The loss of bladder control – urinary incontinence – occurs most often to people as they reach their ‘golden years.’ One should note, that urinary incontinence doesn’t just have an effect on those who are aging. This condition can be common, and is an embarrassing situation. Incontinence varies from maybe leaking urine after sneezing or having an urge to urinate that’s so strong and sudden you don’t get to a bathroom in time. It is highly recommended that you seek medical attention if urinary incontinence affects your day-to-day activities. Most people, though, can stop urinary incontinence or at least make it less uncomfortable, with lifestyle changes or medical treatment.
As stated previously, urinary incontinence is a common occurrence for many people – from occasional, minor leaks or urine to losing small or moderate amounts of urine more frequently.
The Mayo Clinic lists the following as types and signs of urinary incontinence: “Stress incontinence. Urine leaks when you exert pressure on your bladder by coughing, sneezing, laughing, exercising or lifting something heavy; Urge incontinence. You have a sudden, intense urge to urinate followed by an involuntary loss of urine. You may need to urinate often, including throughout the night. Urge incontinence may be caused by a minor condition, such as infection, or a more-severe condition such as a neurologic disorder or diabetes; Overflow incontinence. You experience frequent or constant dribbling of urine due to a bladder that doesn’t empty completely; Functional incontinence. A physical or mental impairment keeps you from making it to the toilet in time and Mixed incontinence. You experience more than one type of urinary incontinence.”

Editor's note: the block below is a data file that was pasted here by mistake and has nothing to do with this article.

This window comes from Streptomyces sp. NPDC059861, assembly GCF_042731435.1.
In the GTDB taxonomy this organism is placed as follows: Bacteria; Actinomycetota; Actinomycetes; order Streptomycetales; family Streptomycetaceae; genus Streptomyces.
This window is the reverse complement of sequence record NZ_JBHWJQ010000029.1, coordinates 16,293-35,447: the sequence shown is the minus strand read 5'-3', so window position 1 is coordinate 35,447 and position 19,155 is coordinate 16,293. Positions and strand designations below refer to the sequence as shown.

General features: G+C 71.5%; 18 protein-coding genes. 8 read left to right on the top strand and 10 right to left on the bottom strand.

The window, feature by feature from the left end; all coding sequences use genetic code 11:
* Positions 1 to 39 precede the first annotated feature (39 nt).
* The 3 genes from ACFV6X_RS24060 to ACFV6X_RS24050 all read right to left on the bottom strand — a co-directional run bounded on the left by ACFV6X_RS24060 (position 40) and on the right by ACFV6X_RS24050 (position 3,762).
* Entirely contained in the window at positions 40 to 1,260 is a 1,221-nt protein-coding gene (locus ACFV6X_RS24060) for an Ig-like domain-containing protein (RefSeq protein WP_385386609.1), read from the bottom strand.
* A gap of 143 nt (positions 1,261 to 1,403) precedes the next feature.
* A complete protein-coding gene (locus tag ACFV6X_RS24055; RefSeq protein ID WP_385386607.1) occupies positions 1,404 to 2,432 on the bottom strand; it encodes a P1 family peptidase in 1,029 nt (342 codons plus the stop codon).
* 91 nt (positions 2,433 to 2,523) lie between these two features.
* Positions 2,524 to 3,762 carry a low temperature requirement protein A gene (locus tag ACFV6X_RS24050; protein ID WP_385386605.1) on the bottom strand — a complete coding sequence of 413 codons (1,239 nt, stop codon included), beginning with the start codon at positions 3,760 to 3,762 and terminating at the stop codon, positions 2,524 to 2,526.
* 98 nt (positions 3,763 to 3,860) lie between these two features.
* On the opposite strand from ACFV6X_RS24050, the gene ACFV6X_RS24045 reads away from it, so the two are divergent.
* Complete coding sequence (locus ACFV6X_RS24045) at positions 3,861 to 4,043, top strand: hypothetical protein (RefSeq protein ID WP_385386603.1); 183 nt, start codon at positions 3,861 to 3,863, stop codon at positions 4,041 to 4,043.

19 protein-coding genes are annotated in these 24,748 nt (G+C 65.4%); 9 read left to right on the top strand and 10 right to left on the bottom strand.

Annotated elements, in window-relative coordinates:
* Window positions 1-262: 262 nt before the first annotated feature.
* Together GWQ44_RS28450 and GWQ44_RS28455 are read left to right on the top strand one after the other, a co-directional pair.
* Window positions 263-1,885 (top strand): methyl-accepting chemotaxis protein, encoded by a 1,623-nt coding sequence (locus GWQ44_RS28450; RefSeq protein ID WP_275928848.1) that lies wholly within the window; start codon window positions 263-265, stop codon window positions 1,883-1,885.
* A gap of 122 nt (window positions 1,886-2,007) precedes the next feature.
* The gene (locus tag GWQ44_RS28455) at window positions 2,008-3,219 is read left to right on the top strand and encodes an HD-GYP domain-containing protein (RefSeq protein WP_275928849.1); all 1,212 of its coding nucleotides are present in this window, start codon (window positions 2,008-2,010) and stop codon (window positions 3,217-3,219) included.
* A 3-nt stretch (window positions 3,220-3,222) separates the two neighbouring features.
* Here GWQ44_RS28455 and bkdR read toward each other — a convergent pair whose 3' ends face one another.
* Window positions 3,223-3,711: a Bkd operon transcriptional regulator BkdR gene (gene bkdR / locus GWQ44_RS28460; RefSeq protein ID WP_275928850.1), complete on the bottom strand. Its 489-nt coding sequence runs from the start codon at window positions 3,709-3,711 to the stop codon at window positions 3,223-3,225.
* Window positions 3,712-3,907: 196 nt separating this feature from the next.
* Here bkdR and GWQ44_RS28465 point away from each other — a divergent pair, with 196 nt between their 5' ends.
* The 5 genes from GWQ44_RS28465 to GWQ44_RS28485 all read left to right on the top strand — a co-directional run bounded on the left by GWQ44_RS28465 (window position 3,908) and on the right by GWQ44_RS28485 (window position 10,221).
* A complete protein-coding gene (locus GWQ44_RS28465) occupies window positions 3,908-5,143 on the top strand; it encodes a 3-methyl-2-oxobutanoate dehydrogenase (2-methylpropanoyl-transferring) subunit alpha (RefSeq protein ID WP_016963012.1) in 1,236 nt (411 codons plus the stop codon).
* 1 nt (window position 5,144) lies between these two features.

The causes of urinary incontinence can range from a medical condition or physical ailment to daily habits. This is why it is important to seek medical attention from your doctor about the urinary incontinence.
There are numerous factors that increase the risk of developing urinary incontinence. Gender plays a dominant part. Women tend to have stress incontinence more due to pregnancy, childbirth, menopause and other normal female anatomy issues. Men with prostate issues tend to have more urge and overflow incontinence. Age, being overweight, genetics, tobacco use and certain diseases, like diabetes, can be factors as well.
Once your doctor has discovered a cause for the urinary incontinence and what type you may be experiencing, treatment can be begin. Less invasive treatments will be implemented initially before moving on to other options.
Treatments could include: Behavioral techniques, like bladder training, double voiding, scheduled toilet trips, and fluid and diet management.
Pelvic exercises, electrical stimulation and medications could be prescribed as well.
Medical devices are available to treat urinary incontinence. Each device is gender-specified. For women, the devices are pessary types, like a urethral insert or a pessary.
A urethral insert is a small, tampon like disposable device inserted into the urethra before a specific activity, such as volleyball, that can stimulate or trigger incontinence. The insert is a ‘plug,’ used to prevent leakage.
A stiff ring, called pessary, is what a woman would insert into her vagina and wear all day. Typically used in a woman who has a prolapse, the pessary helps hold the bladder up, to prevent urine leakage.
Other Treatment Options
Interventional therapies have proven to be of a help to those with incontinence. These can included bulking material injections, botox and nerve stimulators.
Surgery is an option as well.
Pads and protective garments can be used in addition to medical treatments. Most are no more bulky than normal underwear and can be worn under everyday clothing. Your doctor may prescribe a soft tube catheter if your incontinent because your bladder doesn’t dispose properly.